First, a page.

Central America & Caribbean

To get to grips with the Caribbean, it’s first useful to clarify the nomenclature. The Caribbean islands were erroneously dubbed ‘West Indies’ because early explorers like Columbus were trying to find a western sea passage to India, China and Japan. Since then, they’ve been grouped as the Greater Antilles (Cuba, Jamaica, Hispaniola and Puerto Rico) and the more southerly Lesser Antilles – which are further sub-divided into the Leeward Islands (from the Virgin Islands up north to Guadeloupe), the Windward Islands (Martinique to Trinidad & Tobago down south), and Leeward Antilles (or ‘Dutch Antilles’; Aruba, Bonaire, Curacao and Isla Margarita). Year-round trade winds at these latitudes provide the Leeward Islands a damp climate with annual rainfall of 200L/m², whereas the Leeward Antilles further south endure a very dry climate. Confusion often occurs between the two ‘Leeward’ groups, but they were simply named from different points of view. The Dutch blew in on a north-easterly trade wind, the English arrived during a south-easterly.

What once confused the early seafarers is still just as crucial in the timing of a Caribbean trip. The fact is every Caribbean island is influenced year-round by the trade winds. Summer is most reliable in the Northern Caribbean when the trades (on the edge of a stable Bermuda high) blow predominantly E-SE. The , and do particularly well out of this, does alright too. But rainy season can ruin the party – especially on the Lesser Antilles where hurricane season begins in late summer. In winter the Bermuda highs are much weaker, up north Nov-Jan is particularly thin on conditions. Naturally there are trade winds in winter too, just much weaker and not as often. is an exception: way up in the Gulf of Mexico, it only receives a little SE trade wind so has to rely on winter’s light breezes.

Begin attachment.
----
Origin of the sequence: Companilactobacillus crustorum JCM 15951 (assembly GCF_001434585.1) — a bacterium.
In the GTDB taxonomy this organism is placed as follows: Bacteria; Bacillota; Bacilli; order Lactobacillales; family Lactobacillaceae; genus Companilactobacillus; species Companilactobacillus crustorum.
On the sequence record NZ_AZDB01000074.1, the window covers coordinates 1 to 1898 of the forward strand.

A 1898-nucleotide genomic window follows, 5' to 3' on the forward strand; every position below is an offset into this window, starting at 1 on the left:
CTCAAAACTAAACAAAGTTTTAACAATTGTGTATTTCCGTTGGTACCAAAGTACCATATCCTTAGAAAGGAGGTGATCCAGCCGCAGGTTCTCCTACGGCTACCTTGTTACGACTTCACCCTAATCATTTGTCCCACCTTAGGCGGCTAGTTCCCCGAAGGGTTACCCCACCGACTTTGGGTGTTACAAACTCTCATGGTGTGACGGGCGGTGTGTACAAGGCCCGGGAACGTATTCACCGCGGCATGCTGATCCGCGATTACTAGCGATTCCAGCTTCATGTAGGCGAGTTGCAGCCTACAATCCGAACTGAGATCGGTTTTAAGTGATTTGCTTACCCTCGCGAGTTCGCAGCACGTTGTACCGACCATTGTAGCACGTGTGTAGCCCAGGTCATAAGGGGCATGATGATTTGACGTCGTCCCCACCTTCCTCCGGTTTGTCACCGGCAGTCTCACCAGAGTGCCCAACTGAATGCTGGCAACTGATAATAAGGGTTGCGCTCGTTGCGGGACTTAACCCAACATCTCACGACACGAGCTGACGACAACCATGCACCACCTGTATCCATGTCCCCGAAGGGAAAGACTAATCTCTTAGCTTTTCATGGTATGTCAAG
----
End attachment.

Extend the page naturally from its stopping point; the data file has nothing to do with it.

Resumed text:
In contrast, winter and spring are the windiest time in the Southern Caribbean. The trades predominantly blow E-NE and are strengthened over a wider area by a drop in pressure over the hot South American landmass. The windy season often starts in December with the so-called ‘Christmas Winds’ and lasts into June. The Antilles near the mainland – namely , and – do best out of it but the effect is felt all the way to the Columbian Caribbean Coast in the south-west (see ‘South America’). Even in the east has reliable winter winds. But in the midst of both wind systems, can expect regular ENE trades in the dry winter and spring.

The Caribbean scores waves from three different sources: winter (Oct-Apr) Atlantic lows heading for Europe from Nova Scotia despatch swell off their tails towards these southern domains. The prognosis for groundswell makes winter the season for wave-hunters, even though it’s less windy in the north. Another caveat: mainly the north coasts catch NE swells, and then only on islands that aren’t sheltered by others – like the Dominican Republic, Puerto Rico and Barbados. Saint Martin and Guadeloupe can also see N-NE groundswell, whereas the Leeward Antilles further south get markedly less. In summertime, the Caribbean mainly has short-period windswell to contend with. Most days hip to head-high waves are the best you can hope for, but occasional trade windswell of 2-2.5m might deliver a pleasant surprise over well-positioned reefs. The third source is hurricane swell and – except the Leeward Antilles and Barbados – all the Caribbean islands lie squarely inside ‘Hurricane Alley’. The season starts in July when the water warms beyond 26°C, and lasts until November. Although hurricanes mean good chances of waves, the incredibly unpredictable winds can soon cross the line to destructive. Only one thing’s certain: it will tip down with rain – on balance, hurricane season’s a no-go.